When the topic of parents comes up in the coaching realm, the first reaction is likely going to be to cringe. The relationship between coaches and parents, throughout youth sport in particular, has been a rocky one. We have labels for categories of parents: the Overprotective ones, the Critical ones, the Ones Who Think They Know How to Coach Better Than I Do, and if you’re lucky you get the Mind Their Own Business kind. Though they mean well and only want to make sure their children have the best opportunities possible… Sometimes they can be a pain in the coach’s neck.

But isn’t this reaction exactly what us coaches are getting frustrated about in the first place? Complaining, blaming, being critical, and being sure that we know much better than they do… Perhaps we as coaches need to change our way of thinking to make things better. If we truly think we know the game, why do we get defensive of parents asking questions?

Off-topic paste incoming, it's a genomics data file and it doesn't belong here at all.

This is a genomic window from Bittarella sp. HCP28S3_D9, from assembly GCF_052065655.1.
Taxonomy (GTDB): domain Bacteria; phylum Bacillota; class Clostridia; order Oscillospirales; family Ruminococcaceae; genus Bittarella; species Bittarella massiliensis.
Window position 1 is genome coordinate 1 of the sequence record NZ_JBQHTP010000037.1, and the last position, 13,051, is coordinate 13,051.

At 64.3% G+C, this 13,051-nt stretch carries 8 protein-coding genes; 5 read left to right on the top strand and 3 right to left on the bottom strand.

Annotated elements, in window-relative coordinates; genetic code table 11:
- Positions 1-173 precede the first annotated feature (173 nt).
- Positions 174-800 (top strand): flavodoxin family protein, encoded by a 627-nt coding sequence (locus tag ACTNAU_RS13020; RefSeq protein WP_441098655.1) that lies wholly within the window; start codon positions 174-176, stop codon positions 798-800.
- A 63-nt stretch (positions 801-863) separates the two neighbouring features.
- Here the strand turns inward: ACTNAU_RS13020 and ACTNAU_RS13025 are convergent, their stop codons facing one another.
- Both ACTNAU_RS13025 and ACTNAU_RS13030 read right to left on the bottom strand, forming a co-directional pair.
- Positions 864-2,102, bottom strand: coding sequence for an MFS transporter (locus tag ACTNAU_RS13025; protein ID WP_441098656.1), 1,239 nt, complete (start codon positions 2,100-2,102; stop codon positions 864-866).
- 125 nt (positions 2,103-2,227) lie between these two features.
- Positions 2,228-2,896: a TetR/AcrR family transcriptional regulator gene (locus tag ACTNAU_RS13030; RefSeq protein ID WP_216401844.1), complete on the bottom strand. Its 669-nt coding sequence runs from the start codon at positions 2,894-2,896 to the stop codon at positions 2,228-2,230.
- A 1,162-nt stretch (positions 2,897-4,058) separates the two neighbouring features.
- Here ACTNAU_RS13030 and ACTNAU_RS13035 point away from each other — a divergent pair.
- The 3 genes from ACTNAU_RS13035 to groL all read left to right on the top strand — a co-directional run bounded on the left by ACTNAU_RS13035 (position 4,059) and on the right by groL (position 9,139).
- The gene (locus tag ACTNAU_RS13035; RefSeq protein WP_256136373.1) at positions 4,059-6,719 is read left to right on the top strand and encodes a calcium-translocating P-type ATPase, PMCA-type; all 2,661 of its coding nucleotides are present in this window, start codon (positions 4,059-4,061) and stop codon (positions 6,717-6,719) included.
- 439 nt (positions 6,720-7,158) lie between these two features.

Though I don’t believe parents should know every detail of a coaching strategy or the exact process you went through to decide to bench their kid, I do believe in  honesty. Most coaches can honestly say that they do not solicit coaching tips from every parent they meet. However, we can use their help in other areas such as fundraising or team bonding. Find new ways for these parents to contribute, so they can leave the coaching to you. Take the high road: appreciate that they are bugging you only because they care and help them allow you to do your job.

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